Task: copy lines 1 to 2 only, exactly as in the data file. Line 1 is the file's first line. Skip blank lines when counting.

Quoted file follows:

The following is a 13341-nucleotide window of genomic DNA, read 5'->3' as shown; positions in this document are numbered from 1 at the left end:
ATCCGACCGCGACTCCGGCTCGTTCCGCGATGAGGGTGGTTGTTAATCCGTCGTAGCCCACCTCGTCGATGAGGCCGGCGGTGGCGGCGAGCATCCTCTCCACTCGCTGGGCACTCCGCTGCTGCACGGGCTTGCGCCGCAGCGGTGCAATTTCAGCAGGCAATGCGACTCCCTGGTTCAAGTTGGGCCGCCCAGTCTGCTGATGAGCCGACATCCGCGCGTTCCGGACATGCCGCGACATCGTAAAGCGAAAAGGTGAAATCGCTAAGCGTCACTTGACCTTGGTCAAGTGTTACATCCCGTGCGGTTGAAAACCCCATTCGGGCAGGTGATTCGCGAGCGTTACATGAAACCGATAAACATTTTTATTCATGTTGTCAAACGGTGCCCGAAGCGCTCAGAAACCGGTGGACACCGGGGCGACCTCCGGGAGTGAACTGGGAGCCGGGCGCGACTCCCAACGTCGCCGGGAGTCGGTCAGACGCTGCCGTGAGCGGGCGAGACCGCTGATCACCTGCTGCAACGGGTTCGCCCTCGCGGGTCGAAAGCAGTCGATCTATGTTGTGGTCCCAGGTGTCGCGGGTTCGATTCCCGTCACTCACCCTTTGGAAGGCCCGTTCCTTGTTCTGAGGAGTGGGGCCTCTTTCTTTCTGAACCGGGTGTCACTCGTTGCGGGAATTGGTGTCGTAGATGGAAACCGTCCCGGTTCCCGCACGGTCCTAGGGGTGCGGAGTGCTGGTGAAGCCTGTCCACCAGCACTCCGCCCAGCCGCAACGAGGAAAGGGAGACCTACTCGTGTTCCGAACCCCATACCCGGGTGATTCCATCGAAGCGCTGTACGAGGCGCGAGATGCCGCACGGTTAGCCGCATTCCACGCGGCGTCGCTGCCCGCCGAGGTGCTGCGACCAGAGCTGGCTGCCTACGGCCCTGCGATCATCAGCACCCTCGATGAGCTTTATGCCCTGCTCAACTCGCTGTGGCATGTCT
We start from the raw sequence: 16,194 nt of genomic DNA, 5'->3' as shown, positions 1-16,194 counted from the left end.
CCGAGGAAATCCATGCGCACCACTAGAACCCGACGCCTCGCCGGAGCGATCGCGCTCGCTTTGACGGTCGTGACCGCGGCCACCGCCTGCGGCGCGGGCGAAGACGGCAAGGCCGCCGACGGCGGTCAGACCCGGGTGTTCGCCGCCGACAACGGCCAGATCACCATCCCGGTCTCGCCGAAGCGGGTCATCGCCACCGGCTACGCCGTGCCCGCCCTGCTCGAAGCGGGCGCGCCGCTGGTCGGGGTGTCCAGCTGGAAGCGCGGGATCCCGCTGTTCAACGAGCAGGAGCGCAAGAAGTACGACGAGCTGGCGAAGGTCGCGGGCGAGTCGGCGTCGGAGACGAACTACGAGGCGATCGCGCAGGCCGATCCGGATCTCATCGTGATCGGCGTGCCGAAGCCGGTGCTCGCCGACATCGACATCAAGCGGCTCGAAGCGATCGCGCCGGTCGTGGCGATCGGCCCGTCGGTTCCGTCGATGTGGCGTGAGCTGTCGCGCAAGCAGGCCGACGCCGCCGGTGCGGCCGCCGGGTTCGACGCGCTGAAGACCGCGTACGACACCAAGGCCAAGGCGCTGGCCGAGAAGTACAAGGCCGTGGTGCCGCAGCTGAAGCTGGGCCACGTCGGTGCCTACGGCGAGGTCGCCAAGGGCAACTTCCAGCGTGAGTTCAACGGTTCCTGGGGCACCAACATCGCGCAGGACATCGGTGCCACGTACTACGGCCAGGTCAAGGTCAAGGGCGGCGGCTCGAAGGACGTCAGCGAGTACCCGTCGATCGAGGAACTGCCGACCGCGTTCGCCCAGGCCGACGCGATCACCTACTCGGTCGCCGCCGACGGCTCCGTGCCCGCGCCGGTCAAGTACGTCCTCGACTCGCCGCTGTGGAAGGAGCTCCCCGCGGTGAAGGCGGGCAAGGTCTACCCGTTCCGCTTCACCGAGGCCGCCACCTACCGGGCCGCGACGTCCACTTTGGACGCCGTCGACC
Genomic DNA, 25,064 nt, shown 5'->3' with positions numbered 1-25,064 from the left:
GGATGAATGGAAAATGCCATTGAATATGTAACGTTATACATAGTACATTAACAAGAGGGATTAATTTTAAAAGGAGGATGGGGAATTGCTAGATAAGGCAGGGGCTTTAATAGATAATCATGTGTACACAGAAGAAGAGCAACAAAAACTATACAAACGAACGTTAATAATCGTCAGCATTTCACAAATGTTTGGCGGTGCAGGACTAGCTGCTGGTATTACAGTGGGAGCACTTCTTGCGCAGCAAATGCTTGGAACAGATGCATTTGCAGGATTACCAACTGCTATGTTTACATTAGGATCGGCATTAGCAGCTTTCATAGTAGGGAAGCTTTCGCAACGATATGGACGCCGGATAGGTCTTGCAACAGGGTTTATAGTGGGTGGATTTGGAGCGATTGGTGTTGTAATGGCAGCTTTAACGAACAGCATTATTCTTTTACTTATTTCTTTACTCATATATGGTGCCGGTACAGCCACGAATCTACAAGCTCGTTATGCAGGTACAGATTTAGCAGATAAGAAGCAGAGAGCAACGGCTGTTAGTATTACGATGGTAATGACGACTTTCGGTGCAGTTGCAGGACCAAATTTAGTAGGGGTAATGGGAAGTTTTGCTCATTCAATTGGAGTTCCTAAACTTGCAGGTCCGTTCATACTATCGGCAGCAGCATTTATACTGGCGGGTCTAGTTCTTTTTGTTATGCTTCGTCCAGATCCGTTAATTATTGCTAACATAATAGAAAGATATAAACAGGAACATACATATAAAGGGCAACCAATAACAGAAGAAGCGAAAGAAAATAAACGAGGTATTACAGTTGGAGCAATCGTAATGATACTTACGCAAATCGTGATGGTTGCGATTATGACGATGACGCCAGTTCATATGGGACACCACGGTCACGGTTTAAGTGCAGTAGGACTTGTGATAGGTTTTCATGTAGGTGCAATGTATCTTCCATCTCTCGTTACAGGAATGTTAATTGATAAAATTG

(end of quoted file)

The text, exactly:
The following is a 13341-nucleotide window of genomic DNA, read 5'->3' as shown; positions in this document are numbered from 1 at the left end:
ATCCGACCGCGACTCCGGCTCGTTCCGCGATGAGGGTGGTTGTTAATCCGTCGTAGCCCACCTCGTCGATGAGGCCGGCGGTGGCGGCGAGCATCCTCTCCACTCGCTGGGCACTCCGCTGCTGCACGGGCTTGCGCCGCAGCGGTGCAATTTCAGCAGGCAATGCGACTCCCTGGTTCAAGTTGGGCCGCCCAGTCTGCTGATGAGCCGACATCCGCGCGTTCCGGACATGCCGCGACATCGTAAAGCGAAAAGGTGAAATCGCTAAGCGTCACTTGACCTTGGTCAAGTGTTACATCCCGTGCGGTTGAAAACCCCATTCGGGCAGGTGATTCGCGAGCGTTACATGAAACCGATAAACATTTTTATTCATGTTGTCAAACGGTGCCCGAAGCGCTCAGAAACCGGTGGACACCGGGGCGACCTCCGGGAGTGAACTGGGAGCCGGGCGCGACTCCCAACGTCGCCGGGAGTCGGTCAGACGCTGCCGTGAGCGGGCGAGACCGCTGATCACCTGCTGCAACGGGTTCGCCCTCGCGGGTCGAAAGCAGTCGATCTATGTTGTGGTCCCAGGTGTCGCGGGTTCGATTCCCGTCACTCACCCTTTGGAAGGCCCGTTCCTTGTTCTGAGGAGTGGGGCCTCTTTCTTTCTGAACCGGGTGTCACTCGTTGCGGGAATTGGTGTCGTAGATGGAAACCGTCCCGGTTCCCGCACGGTCCTAGGGGTGCGGAGTGCTGGTGAAGCCTGTCCACCAGCACTCCGCCCAGCCGCAACGAGGAAAGGGAGACCTACTCGTGTTCCGAACCCCATACCCGGGTGATTCCATCGAAGCGCTGTACGAGGCGCGAGATGCCGCACGGTTAGCCGCATTCCACGCGGCGTCGCTGCCCGCCGAGGTGCTGCGACCAGAGCTGGCTGCCTACGGCCCTGCGATCATCAGCACCCTCGATGAGCTTTATGCCCTGCTCAACTCGCTGTGGCATGTCT